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Contract break: The US Department of Veterans Affairs has cancelled a five-year, $75-million contract with the University of Texas to research Gulf War syndrome . The department cited "persistent noncompliance and numerous performance deficiencies" as justification for ending the research contract after two years. The university said it "strongly disagreed" with the department's assessment. A July report from the department's inspectorate had accused the university's Southwestern Medical Center at Dallas of breaking the terms of the contract, failing to send bills on time and unilaterally changing an informed consent form after it had been agreed.
Geoengineering: Britain's national academy of science, the Royal Society, has released its first report analysing schemes to alter Earth's climate on a global scale. The 1 September report looked favourably on seeding the stratosphere with sulphates to reflect back sunlight, and on filling agricultural land with minerals to absorb carbon dioxide, but cautioned that even preliminary research projects would need international pre-review. For more, see page 19.
Climate change: The global cost of adapting to global warming has been grossly underestimated, according to a report released on 27 August by the International Institute for Environment and Development in London. It could be at least 2–3 times more than the 2007 estimate from the United Nations Framework Convention on Climate Change of between $49 billion and $171 billion per year, the study's authors say. For more, see page 24.
Doctorate scandal: Prosecutors in Germany have made public their ongoing investigation into academics who may have taken bribes to award doctoral degrees to students. Professors from a number of universities are suspected of accepting payments of €2,000–5,000 (US$2,870–7,175) to supervise PhDs — and to ensure that passes were awarded to students that might not have made the grade. The director of a Cologne-based academic consulting firm that allegedly connected would-be PhDs with bribable professors was jailed last year, along with an unnamed law professor from the University of Hanover.
Japan election: The Democratic Party of Japan (DPJ) won a landslide election on 30 August, wresting power from the Liberal Democratic Party (LDP), which had ruled almost continuously since 1955. The DPJ, which is led by Yukio Hatoyama (pictured), has promised to increase the science budget and replace the country's highest science-policy body, the Council for Science and Technology Policy, with a 'strategy office' that would promote science more actively. It has also called for a cut in greenhouse-gas emissions to more than 25% below 1990 levels by 2020, a much bigger reduction than the LDP's 8% proposal (see Nature 460, 938; 2009).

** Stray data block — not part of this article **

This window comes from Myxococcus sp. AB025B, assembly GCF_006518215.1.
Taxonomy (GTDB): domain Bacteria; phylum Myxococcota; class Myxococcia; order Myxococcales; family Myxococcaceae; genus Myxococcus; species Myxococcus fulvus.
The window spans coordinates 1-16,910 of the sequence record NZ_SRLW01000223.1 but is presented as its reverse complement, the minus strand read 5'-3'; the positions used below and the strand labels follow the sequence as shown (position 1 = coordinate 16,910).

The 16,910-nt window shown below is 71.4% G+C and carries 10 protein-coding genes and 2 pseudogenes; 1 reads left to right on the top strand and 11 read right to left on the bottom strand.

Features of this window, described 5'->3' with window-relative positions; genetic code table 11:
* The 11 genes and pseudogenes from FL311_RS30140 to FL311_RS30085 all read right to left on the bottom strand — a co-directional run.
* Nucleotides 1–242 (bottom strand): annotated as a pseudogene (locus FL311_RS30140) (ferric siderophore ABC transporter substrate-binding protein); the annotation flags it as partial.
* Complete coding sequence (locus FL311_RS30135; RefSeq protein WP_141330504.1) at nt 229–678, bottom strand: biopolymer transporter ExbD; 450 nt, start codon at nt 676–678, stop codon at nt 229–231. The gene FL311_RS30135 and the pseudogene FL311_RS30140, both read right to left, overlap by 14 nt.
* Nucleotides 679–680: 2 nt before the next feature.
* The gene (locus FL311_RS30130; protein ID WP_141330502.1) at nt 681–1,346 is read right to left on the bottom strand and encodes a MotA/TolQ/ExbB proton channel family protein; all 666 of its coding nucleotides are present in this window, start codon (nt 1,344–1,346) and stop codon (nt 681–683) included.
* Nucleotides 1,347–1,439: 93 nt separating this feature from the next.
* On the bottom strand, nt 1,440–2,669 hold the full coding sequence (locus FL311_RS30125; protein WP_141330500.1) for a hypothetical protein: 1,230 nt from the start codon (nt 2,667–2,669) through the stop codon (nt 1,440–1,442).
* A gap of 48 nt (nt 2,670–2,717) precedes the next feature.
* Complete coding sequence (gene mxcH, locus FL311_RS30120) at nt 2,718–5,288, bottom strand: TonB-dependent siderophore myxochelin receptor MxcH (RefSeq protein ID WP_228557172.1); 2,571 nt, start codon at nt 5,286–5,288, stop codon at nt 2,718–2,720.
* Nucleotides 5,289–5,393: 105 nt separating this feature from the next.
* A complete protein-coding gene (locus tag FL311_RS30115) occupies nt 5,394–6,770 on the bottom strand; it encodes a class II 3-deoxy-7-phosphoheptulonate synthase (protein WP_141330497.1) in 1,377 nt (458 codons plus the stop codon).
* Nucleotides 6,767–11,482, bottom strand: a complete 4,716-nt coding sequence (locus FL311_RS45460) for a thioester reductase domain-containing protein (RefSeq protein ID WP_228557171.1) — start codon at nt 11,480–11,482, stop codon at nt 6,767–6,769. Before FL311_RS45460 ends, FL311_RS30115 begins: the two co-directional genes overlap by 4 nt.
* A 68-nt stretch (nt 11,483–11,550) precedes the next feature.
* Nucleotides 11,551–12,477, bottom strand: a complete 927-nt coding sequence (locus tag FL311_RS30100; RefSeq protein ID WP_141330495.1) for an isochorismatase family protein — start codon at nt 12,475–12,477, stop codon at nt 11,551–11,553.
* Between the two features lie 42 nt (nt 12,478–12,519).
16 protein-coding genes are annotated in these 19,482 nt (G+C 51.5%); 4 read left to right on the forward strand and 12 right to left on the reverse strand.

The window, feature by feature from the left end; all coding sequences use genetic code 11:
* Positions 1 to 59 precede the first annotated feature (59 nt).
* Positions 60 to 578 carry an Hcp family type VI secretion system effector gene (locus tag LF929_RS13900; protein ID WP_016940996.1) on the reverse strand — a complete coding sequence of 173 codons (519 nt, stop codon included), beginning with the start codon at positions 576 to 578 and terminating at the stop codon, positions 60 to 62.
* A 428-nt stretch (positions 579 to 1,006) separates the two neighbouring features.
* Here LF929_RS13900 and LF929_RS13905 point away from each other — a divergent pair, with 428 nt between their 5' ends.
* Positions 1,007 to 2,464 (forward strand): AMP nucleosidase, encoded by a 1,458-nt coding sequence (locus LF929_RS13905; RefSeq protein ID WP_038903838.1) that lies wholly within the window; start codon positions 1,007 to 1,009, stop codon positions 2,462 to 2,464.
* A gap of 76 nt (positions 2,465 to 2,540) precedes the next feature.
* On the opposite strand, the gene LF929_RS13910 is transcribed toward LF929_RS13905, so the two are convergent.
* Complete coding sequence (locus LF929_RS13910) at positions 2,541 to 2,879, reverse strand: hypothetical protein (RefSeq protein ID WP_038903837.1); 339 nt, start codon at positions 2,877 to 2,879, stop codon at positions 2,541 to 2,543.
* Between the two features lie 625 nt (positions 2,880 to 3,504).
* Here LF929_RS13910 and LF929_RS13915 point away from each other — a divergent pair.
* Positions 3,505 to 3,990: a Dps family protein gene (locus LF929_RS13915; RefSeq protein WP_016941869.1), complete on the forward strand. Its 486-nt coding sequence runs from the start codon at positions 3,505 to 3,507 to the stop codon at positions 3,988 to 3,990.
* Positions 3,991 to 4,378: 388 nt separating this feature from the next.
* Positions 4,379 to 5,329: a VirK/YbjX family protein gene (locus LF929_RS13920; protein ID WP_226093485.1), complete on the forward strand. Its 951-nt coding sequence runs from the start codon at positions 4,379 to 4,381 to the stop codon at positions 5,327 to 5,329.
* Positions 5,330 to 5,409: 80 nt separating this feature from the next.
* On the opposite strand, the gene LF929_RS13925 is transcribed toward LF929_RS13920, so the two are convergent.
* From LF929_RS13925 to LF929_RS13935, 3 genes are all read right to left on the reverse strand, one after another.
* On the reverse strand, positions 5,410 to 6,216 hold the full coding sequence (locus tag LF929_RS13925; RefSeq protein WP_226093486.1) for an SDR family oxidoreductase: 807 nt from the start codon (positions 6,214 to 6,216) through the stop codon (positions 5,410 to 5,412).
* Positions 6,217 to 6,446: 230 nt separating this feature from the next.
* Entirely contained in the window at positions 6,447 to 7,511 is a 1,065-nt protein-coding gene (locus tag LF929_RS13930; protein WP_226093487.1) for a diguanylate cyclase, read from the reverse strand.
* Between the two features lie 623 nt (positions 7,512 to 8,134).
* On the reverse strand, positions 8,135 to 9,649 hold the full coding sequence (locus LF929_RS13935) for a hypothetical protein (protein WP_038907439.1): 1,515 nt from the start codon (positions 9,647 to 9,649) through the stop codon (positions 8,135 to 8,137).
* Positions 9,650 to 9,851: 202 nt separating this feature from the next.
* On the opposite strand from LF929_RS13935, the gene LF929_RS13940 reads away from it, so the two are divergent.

Lunar losses: India formally abandoned its first lunar orbiter on 30 August, after scientists at the Indian Space Research Organisation (ISRO) abruptly lost radio contact with the probe. Chandrayaan-1 , launched last year to map the Moon, ended its mission 14 months early, but the ISRO said it had met most of its scientific objectives. Meanwhile, NASA 's Lunar Crater Observation and Sensing Satellite (LCROSS) accidentally burned up most of its spare fuel on 22 August. Mission managers say it remains on track to smash into the Moon on 9 October, in the hope of kicking up evidence of ice.
Nuclear row resurfaces Ahead of national elections on 27 September, a dispute flared up last week on how Germany will dispose of its nuclear waste. Documents published by a local anti-nuclear group show that in 1983 Helmut Kohl's government altered a scientific report expressing concern over the Gorleben salt dome (pictured) — chosen in the 1970s to become the national long-term waste-storage facility. A moratorium on exploration of the site is due to expire next year. Chancellor Angela Merkel wants to retain Gorleben; but opposition party — and anti-nuclear — environment minister Sigmar Gabriel said it was "dead" and urged research into alternative sites.
The week ahead
6–10 September The 16th Congress of the International Society of Developmental Biologists meets in Edinburgh, UK
8 September The US Congress returns from its summer recess. Later this month, the Senate is expected to introduce for discussion its version of a cap-and-trade bill for carbon emissions.
Sound bites "Hydrogen fuel cells are losers." Burton Richter, Stanford University, California Speaking on 26 August at IBM's Almaden Institute the Nobel laureate said that today's expensive and short-lived fuel cells must to go back to the R&D lab. (Greentech Media)
Number crunch $67 billion Annual amount sought by Africa from developed nations to mitigate the effects of climate change. African leaders met in Libya this week to firm up the draft proposal.
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News briefing: 3 September 2009. Nature 461, 16–17 (2009). https://doi.org/10.1038/461016a